In your opinion, to what extent the Islamic hijab can reduce crime, aggression, and rape in society?

To a great extent! Actually, this is the problem of many young people in today’s society. In fact, the hijab is a completely philosophical and logical issue.

In the form of a simple example, I explain the necessity of chastity and hijab as follows: We all know that money is valuable everywhere in the world. But even though money has value, a person, for example, the head of the central bank, spends, for example, 10 million dollars for the bank’s security system, and no one complains or protests about his action. Because this action is actually a type of property insurance. Similarly, Hijab insures the woman against the risks. On the other hand, a woman who doesn’t wear hijab is usually subjected to harassment and sexual assault.

As a non-Iranian, what is your opinion about the Islamic Revolution and the Iranian people?

Before coming to Iran, I had very limited information about the Islamic Revolution. To be honest, I was not at all interested in finding out about this.

Regardless of the many characteristics that I know about Iran and Iranians, after the Islamic Revolution, Iran has played a significant role in realizing the rights of many people, and this was not only for Shiite Muslims but for Muslims all over the world. So far, wherever there has been an oppressed, the Islamic Revolution of Iran has supported him and stood against tyranny.

In my opinion, Iran is the only country worth working for. Of course, I agree that there are weaknesses. But by the grace of God, the potential to solve the problems is definitely there. Sympathizers of the Revolution should know that any weakening of this Revolution is a betrayal of Islam, and of course, it also provides the basis for abuse by the enemies.

Today, we have many Revolutionary Shiites around the world who are working diligently to hasten the Reappearance of Imam Mahdi (a.s.) and are proud of the Islamic Revolution of Iran and see Iran as exactly the command base that Imam Mahdi (a.s.) needs. In each of their regions, they are trying to spread Islam and the message of Imam Mahdi (a.s.) in their language.

Most of them are much more revolutionary than many Iranians. Our point is this and we believe that today Islamic Iran is not exclusive to Iranians but belongs to all faithful Muslims all over the world.

As a guided person, and a lady who has lived in both a Western and an Islamic society, what advice do you have for those who are infatuated by Western culture?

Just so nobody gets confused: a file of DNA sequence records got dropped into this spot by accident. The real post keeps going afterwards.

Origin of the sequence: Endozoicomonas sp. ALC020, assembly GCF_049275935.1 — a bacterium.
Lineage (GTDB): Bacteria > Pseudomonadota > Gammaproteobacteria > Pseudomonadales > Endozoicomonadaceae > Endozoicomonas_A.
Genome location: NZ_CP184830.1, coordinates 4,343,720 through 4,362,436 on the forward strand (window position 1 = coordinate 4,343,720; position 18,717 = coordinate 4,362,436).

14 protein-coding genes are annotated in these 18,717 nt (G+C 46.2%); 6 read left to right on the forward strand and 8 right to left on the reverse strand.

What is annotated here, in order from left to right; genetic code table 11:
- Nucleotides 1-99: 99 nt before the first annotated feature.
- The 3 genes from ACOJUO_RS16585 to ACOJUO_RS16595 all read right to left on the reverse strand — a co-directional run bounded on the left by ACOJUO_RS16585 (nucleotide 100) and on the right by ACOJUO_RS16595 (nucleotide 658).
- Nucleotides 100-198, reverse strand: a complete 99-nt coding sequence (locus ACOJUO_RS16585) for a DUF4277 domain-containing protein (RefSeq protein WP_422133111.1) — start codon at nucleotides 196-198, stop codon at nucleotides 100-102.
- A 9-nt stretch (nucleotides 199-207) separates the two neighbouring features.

I don’t know exactly how people who are infatuated with the Western lifestyle think. But I am concerned that they are supporting something they have no knowledge and understanding of. When those who experienced freedom in Iran come to the West, they will understand how much restrictions are imposed on them.

Freedom is constantly talked about in the West, but those freedoms also have frameworks that are based on the Western worldview. This is a worldview that paves the way for an ideology, according to which children are prepared to make decisions about their sexual orientation from the age of 5!

The West is a place where everything becomes strangely demonic. It is a place where a woman is judged by her looks rather than her intelligence. The West is where media outlets, with their enormous power, dictate norms and values, where social pressure forces people to kneel and kill. Dear young people need to know that in Western societies, parents have the least influence on their children, and the requests made to women in these so-called modern and Western societies are incompatible with health, well-being, happiness, balance, peace, respect, dignity, etc.

I advise the youth to carefully examine the real life in the West, and not to be satisfied with the romantic narratives that retouched the West and present it to the people in a beautified and manipulated form.

Personally, after seeing the freedoms available in Denmark and comparing them with the values I adhere to, I chose Iran and moved here. Because for me, religious, general human, and foreign policy values are all crucial. I consider Iran to have the potential that can pave the way for the Reappearance of Imam Mahdi (a.s.) in the light of the Islamic government. I admit this system is not perfect yet, and it still has a long way to go, but the worldview that is the idea of this Islamic government is something that I support and will strive for.

I am very eager to know your opinion as a non-Iranian about the first figure of the Islamic Revolution of Iran and the Supreme Leader.

I must say that I wish I had read more about the great personality of Imam Khamenei. However, I know him as a man who has dedicated himself to serving Islam from his youth, middle age, and even old age, and he has served Islam for a lifetime.

I consider him a holy man, and I believe that he has repeatedly foiled the enemy’s plots to destroy the Islamic Revolution. If it wasn’t for him, the Islamic Revolution would have been destroyed by now. In my opinion, his insight and wisdom saved not only Iranians but the entire Ummah of the Holy Prophet (p.b.u.h). He is truly the deputy of Imam Mahdi (a.s.), and we are obliged to obey him. If I want to compare him with other world leaders, I must say that there is no leader like him in the world. In a nutshell, I must say, I am sure that he is the best leader in the world, and apart from the Infallibles (a.s.), he is unparalleled.

Thank you for this interview and for your time.


End/ 345